The amount of cash and cash equivalents in a business compared to the amount of debt; a term that describes the SOLVENCY of a business-its ability to repay debts with available cash. Also the ability to sell assets of a business that can produce cash or cash equivalents, often with significant loss of true value. Listed stocks and bonds are more LIQUID than real estate because sale for cash is more easily obtained. Having a good amount of liquidity produces a good credit rating and allows a business to take advantage of market opportunities. One test of liquidity measures the immediate debt paying ability; i.e., the ability to pay CURRENT LIABILITIES with QUICK ASSETS called the QUICK RATIO. If current assets cannot be converted into cash to meet current liabilities, the business is said to be ILLIQUID. See LIQUID.

LISTED SECURITY

Any security (stock or bond) that is actively traded on one of the regulated market exchanges. The most popular stock exchange is the New York Stock Exchange. A stock traded there would be a listed security.

LLC

See LIMITED LIABILITY COMPANY.

LOAN

Money owed to another person or business, such as a bank. In business, a transaction wherein the owner of a property allows another party to use the property. The user customarily promises to return the property after a specified period. Use can be free or conditional on payment of money or barter. See also DEBT. LOAN AGREEMENT A document that states limitations and authorized actions as long as money is owed to (usually) a bank. A loan agreement may place restrictions on the owner’s salary, dividends, amount of other debt, working capital limits, sales, the number of additional personnel or other factors.

LOAN APPLICATION

A form to be completed by a potential borrower. When the form has been completed with all the information about the potential borrower it is submitted to a financial institution for consideration of a loan.

LOAN COMMITMENT

A written document issued by a lender who agrees to make a loan while the entire loan package is being completed.

LOAN CORRESPONDENT

One who negotiates loans for lenders. The correspondent often services the loan and acts as the collection agent for the lender.

LOAN GUARANTEE

A pledge by a second person with substantial personal wealth to repay a loan by the first person if the first person fails to repay.

LOAN PACKAGE

A loan application; the collection of documents, information and data used by a bank for consideration in making a loan. The data include information submitted by the potential borrower plus data from other sources substantiating the credibility of the borrower.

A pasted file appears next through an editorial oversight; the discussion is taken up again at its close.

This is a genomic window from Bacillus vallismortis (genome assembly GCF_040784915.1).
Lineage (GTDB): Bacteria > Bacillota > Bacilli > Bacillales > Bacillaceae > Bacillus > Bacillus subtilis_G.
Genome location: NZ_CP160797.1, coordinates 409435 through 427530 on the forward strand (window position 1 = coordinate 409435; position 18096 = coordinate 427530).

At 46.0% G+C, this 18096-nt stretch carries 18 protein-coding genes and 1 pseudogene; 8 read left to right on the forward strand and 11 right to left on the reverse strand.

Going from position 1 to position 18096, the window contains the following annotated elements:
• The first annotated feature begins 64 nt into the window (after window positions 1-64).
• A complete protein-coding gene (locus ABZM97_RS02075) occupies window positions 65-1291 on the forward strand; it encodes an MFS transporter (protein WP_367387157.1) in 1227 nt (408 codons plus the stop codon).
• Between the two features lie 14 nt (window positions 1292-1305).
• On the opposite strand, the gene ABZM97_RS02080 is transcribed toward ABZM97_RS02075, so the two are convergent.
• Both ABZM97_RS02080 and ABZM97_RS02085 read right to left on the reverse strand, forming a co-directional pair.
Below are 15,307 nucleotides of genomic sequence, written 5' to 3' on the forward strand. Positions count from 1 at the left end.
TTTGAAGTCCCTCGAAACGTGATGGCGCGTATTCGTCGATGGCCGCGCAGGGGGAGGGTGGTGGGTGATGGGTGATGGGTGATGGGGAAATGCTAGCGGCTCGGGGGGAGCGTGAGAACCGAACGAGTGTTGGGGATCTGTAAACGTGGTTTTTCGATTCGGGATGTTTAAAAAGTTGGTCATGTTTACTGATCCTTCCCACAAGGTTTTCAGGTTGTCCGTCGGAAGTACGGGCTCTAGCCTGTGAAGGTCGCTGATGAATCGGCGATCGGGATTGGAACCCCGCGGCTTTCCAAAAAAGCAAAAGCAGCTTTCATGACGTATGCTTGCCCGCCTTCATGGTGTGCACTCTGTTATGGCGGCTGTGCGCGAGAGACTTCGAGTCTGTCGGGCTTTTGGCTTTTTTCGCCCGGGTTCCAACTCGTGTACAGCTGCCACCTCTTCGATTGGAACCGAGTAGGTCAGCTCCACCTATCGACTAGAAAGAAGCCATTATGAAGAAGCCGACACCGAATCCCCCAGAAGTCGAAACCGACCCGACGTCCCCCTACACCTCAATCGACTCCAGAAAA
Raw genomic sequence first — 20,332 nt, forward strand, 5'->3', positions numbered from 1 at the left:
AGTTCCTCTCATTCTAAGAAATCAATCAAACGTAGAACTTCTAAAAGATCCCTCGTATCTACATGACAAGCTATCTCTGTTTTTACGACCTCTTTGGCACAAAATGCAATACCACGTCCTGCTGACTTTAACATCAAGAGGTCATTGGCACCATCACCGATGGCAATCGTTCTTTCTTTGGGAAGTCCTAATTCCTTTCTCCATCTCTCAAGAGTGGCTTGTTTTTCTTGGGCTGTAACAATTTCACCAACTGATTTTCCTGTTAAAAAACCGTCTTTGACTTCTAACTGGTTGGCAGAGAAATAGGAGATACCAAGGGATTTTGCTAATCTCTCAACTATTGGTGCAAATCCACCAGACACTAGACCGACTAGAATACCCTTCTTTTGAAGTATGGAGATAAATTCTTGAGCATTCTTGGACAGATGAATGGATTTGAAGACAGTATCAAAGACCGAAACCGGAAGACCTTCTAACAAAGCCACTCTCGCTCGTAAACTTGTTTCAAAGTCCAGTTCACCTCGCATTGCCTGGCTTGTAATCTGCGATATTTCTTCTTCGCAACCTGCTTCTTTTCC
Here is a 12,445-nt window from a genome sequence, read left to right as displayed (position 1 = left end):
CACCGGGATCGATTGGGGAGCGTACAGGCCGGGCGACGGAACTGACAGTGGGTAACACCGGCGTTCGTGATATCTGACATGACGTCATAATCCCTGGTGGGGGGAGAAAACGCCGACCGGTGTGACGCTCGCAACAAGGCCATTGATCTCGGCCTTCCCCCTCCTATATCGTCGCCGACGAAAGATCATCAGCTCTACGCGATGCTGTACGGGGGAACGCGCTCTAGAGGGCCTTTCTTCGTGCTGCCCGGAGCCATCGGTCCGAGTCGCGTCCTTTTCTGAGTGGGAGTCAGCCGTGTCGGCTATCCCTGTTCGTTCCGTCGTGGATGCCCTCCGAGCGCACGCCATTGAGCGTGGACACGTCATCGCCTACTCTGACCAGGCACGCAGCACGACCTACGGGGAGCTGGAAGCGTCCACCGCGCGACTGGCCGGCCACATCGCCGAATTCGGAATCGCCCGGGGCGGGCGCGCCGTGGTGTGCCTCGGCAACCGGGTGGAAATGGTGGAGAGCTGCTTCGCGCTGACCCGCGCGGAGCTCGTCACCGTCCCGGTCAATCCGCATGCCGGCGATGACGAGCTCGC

LOAN PAYMENT

To disburse an incremental amount of money for the partial satisfaction of a debt, usually according to a schedule.

LOAN REPAYMENT

Total satisfaction of a debt; payment in full. In business, the property loaned is most often MONEY. In a money loan, the BORROWER (user of the property) promises to repay the money to the LENDER (owner of the property) under specified conditions, i.e., for a specified period of time or at intervals over a period of time and with INTEREST. The documentation of the promise is called a PROMISSORY NOTE when the property is money.

LOAN SUBMISSION

A loan application that is delivered to a lender with all the information and documents necessary for consideration by the lender.

LOAN-TO-VALUE RATIO

In mortgage financing, the amount of loan a lender will make as a percentage of the appraised (market) value.

LOCAL

In general, the area immediately surrounding the topic of discussion. In government, any body lower than a state, such as a city, county, community, village or town. As opposed to FEDERAL or STATE government. In business, a business that is small and usually only has a few locations in a confined geographical area.

LOCAL AREA NETWORK (LAN)

Interconnections of telephone and computer equipment within an office to increase communication speed.

LOCAL DEVELOPMENT CORPORATION

An organization of companies and local governments, within a confined geographical area, that is designed to improve the economy of the area, and that usually provides financing capabilities to member businesses.